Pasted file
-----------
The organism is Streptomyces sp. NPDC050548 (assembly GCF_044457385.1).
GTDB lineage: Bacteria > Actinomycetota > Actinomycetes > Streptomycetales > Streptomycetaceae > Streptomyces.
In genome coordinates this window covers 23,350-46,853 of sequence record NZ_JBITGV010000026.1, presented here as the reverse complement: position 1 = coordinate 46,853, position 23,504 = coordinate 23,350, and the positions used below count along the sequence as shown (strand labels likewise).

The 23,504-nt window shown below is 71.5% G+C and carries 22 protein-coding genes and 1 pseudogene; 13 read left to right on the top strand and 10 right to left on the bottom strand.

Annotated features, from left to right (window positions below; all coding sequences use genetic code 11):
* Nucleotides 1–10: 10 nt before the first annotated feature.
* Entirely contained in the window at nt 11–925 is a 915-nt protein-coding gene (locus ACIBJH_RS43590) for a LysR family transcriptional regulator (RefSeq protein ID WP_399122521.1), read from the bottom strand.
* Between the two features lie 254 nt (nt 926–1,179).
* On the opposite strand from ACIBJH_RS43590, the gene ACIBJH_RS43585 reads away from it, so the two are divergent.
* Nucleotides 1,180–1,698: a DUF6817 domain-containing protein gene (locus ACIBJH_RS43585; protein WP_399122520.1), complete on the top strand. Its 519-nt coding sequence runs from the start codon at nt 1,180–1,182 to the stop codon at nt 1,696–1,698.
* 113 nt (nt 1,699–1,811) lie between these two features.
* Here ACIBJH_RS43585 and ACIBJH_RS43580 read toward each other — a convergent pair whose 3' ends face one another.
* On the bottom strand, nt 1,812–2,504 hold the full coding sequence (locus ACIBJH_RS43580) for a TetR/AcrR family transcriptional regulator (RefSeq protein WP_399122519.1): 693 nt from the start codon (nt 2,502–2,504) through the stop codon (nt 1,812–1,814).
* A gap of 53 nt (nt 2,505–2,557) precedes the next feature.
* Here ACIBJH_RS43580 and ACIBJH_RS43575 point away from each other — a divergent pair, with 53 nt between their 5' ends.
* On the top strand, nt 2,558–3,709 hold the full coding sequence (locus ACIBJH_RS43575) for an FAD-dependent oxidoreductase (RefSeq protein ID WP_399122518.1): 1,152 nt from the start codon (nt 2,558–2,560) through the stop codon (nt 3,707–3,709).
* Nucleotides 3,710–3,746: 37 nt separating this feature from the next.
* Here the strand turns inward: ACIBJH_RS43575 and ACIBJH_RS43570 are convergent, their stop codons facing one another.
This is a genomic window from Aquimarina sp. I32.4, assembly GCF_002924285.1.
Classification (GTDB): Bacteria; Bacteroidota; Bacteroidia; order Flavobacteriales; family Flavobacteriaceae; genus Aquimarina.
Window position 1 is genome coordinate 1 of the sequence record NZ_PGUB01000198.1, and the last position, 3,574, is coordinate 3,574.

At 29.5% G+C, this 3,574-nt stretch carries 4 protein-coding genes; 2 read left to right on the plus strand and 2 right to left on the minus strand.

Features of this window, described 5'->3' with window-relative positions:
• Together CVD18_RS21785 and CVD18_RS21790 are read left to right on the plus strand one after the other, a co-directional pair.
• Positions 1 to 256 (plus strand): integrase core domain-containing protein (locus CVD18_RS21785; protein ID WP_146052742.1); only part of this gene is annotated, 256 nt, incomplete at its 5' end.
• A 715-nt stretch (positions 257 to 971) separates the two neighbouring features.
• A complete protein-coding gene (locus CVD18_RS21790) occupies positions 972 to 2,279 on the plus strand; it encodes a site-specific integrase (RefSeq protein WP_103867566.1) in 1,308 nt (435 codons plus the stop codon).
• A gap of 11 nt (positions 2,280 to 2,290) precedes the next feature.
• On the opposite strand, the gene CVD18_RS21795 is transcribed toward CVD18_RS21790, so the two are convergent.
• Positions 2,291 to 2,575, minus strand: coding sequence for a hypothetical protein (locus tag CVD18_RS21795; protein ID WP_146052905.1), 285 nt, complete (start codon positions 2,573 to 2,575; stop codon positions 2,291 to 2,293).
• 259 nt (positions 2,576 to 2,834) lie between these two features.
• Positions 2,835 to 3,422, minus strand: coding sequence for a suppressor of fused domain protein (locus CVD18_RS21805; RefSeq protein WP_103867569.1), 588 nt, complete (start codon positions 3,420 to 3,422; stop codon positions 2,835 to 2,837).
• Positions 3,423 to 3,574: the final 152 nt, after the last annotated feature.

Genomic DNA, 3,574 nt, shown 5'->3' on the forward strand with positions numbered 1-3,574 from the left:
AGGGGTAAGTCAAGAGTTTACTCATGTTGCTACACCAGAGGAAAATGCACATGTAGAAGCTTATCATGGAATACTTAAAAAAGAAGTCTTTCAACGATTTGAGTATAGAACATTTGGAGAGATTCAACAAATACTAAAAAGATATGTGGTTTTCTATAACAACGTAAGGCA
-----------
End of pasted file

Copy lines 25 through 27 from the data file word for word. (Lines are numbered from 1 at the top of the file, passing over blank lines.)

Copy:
• Positions 1 to 256 (plus strand): integrase core domain-containing protein (locus CVD18_RS21785; protein ID WP_146052742.1); only part of this gene is annotated, 256 nt, incomplete at its 5' end.
• A 715-nt stretch (positions 257 to 971) separates the two neighbouring features.
• A complete protein-coding gene (locus CVD18_RS21790) occupies positions 972 to 2,279 on the plus strand; it encodes a site-specific integrase (RefSeq protein WP_103867566.1) in 1,308 nt (435 codons plus the stop codon).